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In Memory of Guy Mulford, April 4, 1958 - Jan. 1, 2001
Vol. 7, No. 1 January 2001
Archive Edition
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mourns Guy Mulford

The Bellingham music community and the Sheehan-Dingée household are mourning the New Year's Day death of one of Bellingham's most talented and beloved musicians, Guy L. Mulford.

Mulford, 42, died of an apparent heart attack in his Nooksack, Wash., apartment.

photo of Guy 1996

Made of equal parts grizzly bear, teddy bear and leprechaun, Guy excelled at the violin, viola, guitar, mandolin, piano and organ and was especially fond of beer, vodka, puns, gags, gift-giving, crushing hugs, Irish stubbornness and love.

photo of Guy in june 1994

He had a heart of gold that was literally - medically diagnosed - as too big for this earth.

He played music from that spot deep within. With his trademark black derby and a loud Hawaiian shirt, Guy bowed, plucked, slapped and virtually pummeled his delicate wooden violin while moving his huge body to the sweet, undulating rhythms that came from his fiddle.

"He had a verbal wit as well as a musical wit," says longtime friend and musical partner Chuck Dingée, who played music with Guy for 20 years.

Guy had appeared on several Bellingham-area stages in December with the Haole Boys, a mellofolkcountryspacerock band formed in 1993 with Chuck. Chuck and Guy were known as Foot Free and Fancy Loose in the 1980s. In recent years Guy performed solo and had also played violin and keyboards with the Been'er Brothers, the Suits and with James Taylor, Bellingham's singing painter.

photo of haole boys 2000
The last performance of the Haole Boys, December 2000, at a benefit for the Sean Humphrey House.

He occasionally sat in with other bands, like the Walrus, Bellingham's Beatles band. If you were watching Seattle-area television on primary election night in September 2000, you might have seen and heard the Walrus with Guy's screaming violin at the victory party of U.S. Sen. Maria Cantwell.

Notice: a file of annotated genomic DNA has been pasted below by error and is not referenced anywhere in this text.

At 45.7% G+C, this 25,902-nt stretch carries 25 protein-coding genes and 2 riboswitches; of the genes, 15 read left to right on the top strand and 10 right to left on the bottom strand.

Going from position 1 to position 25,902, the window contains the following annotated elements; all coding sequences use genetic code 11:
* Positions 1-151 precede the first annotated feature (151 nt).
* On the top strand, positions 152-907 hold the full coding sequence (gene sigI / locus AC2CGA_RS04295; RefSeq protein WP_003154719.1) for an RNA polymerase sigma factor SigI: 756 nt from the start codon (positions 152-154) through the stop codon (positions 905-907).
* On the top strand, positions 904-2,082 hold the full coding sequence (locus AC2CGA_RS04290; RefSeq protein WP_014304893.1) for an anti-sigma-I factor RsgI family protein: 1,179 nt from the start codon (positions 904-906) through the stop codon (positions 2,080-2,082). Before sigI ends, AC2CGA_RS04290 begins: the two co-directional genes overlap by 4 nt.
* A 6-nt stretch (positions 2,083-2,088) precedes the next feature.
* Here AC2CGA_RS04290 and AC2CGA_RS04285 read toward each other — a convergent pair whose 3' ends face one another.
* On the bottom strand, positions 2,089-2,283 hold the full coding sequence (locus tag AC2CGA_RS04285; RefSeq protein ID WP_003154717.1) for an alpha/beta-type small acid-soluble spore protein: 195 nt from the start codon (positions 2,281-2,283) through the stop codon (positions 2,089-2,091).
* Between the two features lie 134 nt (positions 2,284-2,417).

Guy 1996

Asked the difference between a fiddle player and a violinist, he quipped: "A fiddle player gets free beers and a violin player gets paid."

He often formed new bands, as he did when he visited old friends in Alaska in 1999 with Curtis Chamberlain, a friend from Oregon who makes music on the saw.

photo of Guy

Until the last few years when his health started to decline, Guy always had a "day job." He worked for many years as a commercial truck driver and manager of the tool room at the Haskell Corp. in Bellingham. He had previously worked as a fisher in Alaska. In the last three years, he worked at the Sean Humphrey House and at Frank's Pawn Shop in Bellingham. He also sold vacuum cleaners for a time.

Guy's musical career began at a young age. The youngest of six children of Guy Steven and Elsie Anne (Wilson) Smith, Guy was born into a family of fiddle-players from the Seattle area.

After his mother died when he was only 8 (his father died when Guy was 3), Guy and his brothers and sisters were sent to live with various relatives. About two years later, Ken and Marcia Mulford took all six Smith kids as foster children and Guy was reunited with his siblings.

Guy was classically trained and performed with the Seattle Youth Symphony in the 1970s before moving to Bellingham in 1974 at age 16.

Guy was destined to be a traveling minstrel. He ran away from the Mulford home at 16, traveled to Florida for a few winters, and he later joined a band of gypsies who traveled the Pacific Northwest circus circuit.

Two lips on Guy's organ

Guy was a master of the pun, especially the risque ones: "Want to see my 40-pound organ?" They were all groaners.

Known as "the other husband" of Sheehan World publisher Kathy Sheehan, Guy helped newlyweds Chuck and Kathy drive a 28-foot U-Haul from Philadelphia to Bellingham in 1994. On her honeymoon with the Haole Boys, Kathy often asked people to take a picture of her with her husband, Chuck, and her other husband, Guy.

Guy is survived by his sisters Jana and Jo Ellen; brothers, Kelly, Mike, and Steven; several nieces and nephews; and hundreds of friends in Bellingham.

Guy & Chuck at Chuck's wedding

A memorial service was held at 10 a.m. Saturday, Jan. 6 at the Community Baptist Church, 810 S. Samish Way in Bellingham.

A celebration of his life was also held at 6 p.m. Sunday, Jan. 7 at the Wild Buffalo in Bellingham. Most of the Bellingham area musicians played.

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